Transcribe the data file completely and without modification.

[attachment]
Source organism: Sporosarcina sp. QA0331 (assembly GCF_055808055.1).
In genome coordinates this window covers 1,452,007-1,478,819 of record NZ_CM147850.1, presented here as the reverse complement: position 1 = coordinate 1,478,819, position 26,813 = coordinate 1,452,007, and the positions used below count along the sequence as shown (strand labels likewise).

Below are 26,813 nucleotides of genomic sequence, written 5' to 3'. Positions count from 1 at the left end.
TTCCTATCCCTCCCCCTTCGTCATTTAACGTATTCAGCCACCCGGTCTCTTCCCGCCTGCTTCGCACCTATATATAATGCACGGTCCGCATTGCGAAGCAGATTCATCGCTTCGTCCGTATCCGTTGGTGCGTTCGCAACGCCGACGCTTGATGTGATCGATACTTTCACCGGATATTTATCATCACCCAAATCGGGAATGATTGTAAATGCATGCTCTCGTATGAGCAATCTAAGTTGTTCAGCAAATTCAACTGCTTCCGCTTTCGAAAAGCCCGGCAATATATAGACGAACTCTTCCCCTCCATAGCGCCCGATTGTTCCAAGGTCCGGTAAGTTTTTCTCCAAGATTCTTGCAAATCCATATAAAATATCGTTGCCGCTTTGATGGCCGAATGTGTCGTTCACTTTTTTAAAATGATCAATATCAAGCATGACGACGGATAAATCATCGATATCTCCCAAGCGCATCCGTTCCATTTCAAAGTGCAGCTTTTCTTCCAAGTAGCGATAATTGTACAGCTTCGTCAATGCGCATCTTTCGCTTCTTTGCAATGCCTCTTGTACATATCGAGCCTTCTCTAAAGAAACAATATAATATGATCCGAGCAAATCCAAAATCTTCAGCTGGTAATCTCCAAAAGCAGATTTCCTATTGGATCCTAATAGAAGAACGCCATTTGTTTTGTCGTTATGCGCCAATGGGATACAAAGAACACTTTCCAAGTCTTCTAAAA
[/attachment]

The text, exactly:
Source organism: Sporosarcina sp. QA0331 (assembly GCF_055808055.1).
In genome coordinates this window covers 1,452,007-1,478,819 of record NZ_CM147850.1, presented here as the reverse complement: position 1 = coordinate 1,478,819, position 26,813 = coordinate 1,452,007, and the positions used below count along the sequence as shown (strand labels likewise).

Below are 26,813 nucleotides of genomic sequence, written 5' to 3'. Positions count from 1 at the left end.
TTCCTATCCCTCCCCCTTCGTCATTTAACGTATTCAGCCACCCGGTCTCTTCCCGCCTGCTTCGCACCTATATATAATGCACGGTCCGCATTGCGAAGCAGATTCATCGCTTCGTCCGTATCCGTTGGTGCGTTCGCAACGCCGACGCTTGATGTGATCGATACTTTCACCGGATATTTATCATCACCCAAATCGGGAATGATTGTAAATGCATGCTCTCGTATGAGCAATCTAAGTTGTTCAGCAAATTCAACTGCTTCCGCTTTCGAAAAGCCCGGCAATATATAGACGAACTCTTCCCCTCCATAGCGCCCGATTGTTCCAAGGTCCGGTAAGTTTTTCTCCAAGATTCTTGCAAATCCATATAAAATATCGTTGCCGCTTTGATGGCCGAATGTGTCGTTCACTTTTTTAAAATGATCAATATCAAGCATGACGACGGATAAATCATCGATATCTCCCAAGCGCATCCGTTCCATTTCAAAGTGCAGCTTTTCTTCCAAGTAGCGATAATTGTACAGCTTCGTCAATGCGCATCTTTCGCTTCTTTGCAATGCCTCTTGTACATATCGAGCCTTCTCTAAAGAAACAATATAATATGATCCGAGCAAATCCAAAATCTTCAGCTGGTAATCTCCAAAAGCAGATTTCCTATTGGATCCTAATAGAAGAACGCCATTTGTTTTGTCGTTATGCGCCAATGGGATACAAAGAACACTTTCCAAGTCTTCTAAAA